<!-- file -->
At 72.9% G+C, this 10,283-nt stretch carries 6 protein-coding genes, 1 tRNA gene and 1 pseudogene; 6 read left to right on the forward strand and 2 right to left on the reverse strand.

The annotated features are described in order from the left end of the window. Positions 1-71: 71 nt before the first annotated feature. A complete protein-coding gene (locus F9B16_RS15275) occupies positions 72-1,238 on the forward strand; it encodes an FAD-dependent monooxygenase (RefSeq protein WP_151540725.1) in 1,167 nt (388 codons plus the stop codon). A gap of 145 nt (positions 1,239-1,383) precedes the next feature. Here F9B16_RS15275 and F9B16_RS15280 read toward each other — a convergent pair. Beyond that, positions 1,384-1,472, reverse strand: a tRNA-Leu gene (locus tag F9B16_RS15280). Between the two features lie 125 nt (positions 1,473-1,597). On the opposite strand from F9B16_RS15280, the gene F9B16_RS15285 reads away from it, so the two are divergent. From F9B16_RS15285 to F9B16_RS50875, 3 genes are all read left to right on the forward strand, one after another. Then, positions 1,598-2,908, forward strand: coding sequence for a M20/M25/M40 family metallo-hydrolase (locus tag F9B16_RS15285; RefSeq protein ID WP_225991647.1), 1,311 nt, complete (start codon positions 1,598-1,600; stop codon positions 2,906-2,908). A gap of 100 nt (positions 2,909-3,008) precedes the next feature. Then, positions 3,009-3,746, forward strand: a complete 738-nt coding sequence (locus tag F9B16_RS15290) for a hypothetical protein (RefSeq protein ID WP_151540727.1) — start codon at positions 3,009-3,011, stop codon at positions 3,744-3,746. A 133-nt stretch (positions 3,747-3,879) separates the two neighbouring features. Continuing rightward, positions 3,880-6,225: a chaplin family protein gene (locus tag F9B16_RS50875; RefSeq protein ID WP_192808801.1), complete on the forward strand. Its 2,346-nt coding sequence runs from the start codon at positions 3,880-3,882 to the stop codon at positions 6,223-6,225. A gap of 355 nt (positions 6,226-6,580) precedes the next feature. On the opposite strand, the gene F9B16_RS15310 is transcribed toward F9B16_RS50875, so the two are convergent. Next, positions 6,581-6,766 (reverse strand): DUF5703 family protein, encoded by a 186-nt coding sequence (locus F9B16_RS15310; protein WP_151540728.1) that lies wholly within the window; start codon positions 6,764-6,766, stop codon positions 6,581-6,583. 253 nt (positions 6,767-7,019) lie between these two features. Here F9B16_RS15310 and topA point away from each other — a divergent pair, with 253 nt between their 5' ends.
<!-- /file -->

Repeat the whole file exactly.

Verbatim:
At 72.9% G+C, this 10,283-nt stretch carries 6 protein-coding genes, 1 tRNA gene and 1 pseudogene; 6 read left to right on the forward strand and 2 right to left on the reverse strand.

The annotated features are described in order from the left end of the window. Positions 1-71: 71 nt before the first annotated feature. A complete protein-coding gene (locus F9B16_RS15275) occupies positions 72-1,238 on the forward strand; it encodes an FAD-dependent monooxygenase (RefSeq protein WP_151540725.1) in 1,167 nt (388 codons plus the stop codon). A gap of 145 nt (positions 1,239-1,383) precedes the next feature. Here F9B16_RS15275 and F9B16_RS15280 read toward each other — a convergent pair. Beyond that, positions 1,384-1,472, reverse strand: a tRNA-Leu gene (locus tag F9B16_RS15280). Between the two features lie 125 nt (positions 1,473-1,597). On the opposite strand from F9B16_RS15280, the gene F9B16_RS15285 reads away from it, so the two are divergent. From F9B16_RS15285 to F9B16_RS50875, 3 genes are all read left to right on the forward strand, one after another. Then, positions 1,598-2,908, forward strand: coding sequence for a M20/M25/M40 family metallo-hydrolase (locus tag F9B16_RS15285; RefSeq protein ID WP_225991647.1), 1,311 nt, complete (start codon positions 1,598-1,600; stop codon positions 2,906-2,908). A gap of 100 nt (positions 2,909-3,008) precedes the next feature. Then, positions 3,009-3,746, forward strand: a complete 738-nt coding sequence (locus tag F9B16_RS15290) for a hypothetical protein (RefSeq protein ID WP_151540727.1) — start codon at positions 3,009-3,011, stop codon at positions 3,744-3,746. A 133-nt stretch (positions 3,747-3,879) separates the two neighbouring features. Continuing rightward, positions 3,880-6,225: a chaplin family protein gene (locus tag F9B16_RS50875; RefSeq protein ID WP_192808801.1), complete on the forward strand. Its 2,346-nt coding sequence runs from the start codon at positions 3,880-3,882 to the stop codon at positions 6,223-6,225. A gap of 355 nt (positions 6,226-6,580) precedes the next feature. On the opposite strand, the gene F9B16_RS15310 is transcribed toward F9B16_RS50875, so the two are convergent. Next, positions 6,581-6,766 (reverse strand): DUF5703 family protein, encoded by a 186-nt coding sequence (locus F9B16_RS15310; protein WP_151540728.1) that lies wholly within the window; start codon positions 6,764-6,766, stop codon positions 6,581-6,583. 253 nt (positions 6,767-7,019) lie between these two features. Here F9B16_RS15310 and topA point away from each other — a divergent pair, with 253 nt between their 5' ends.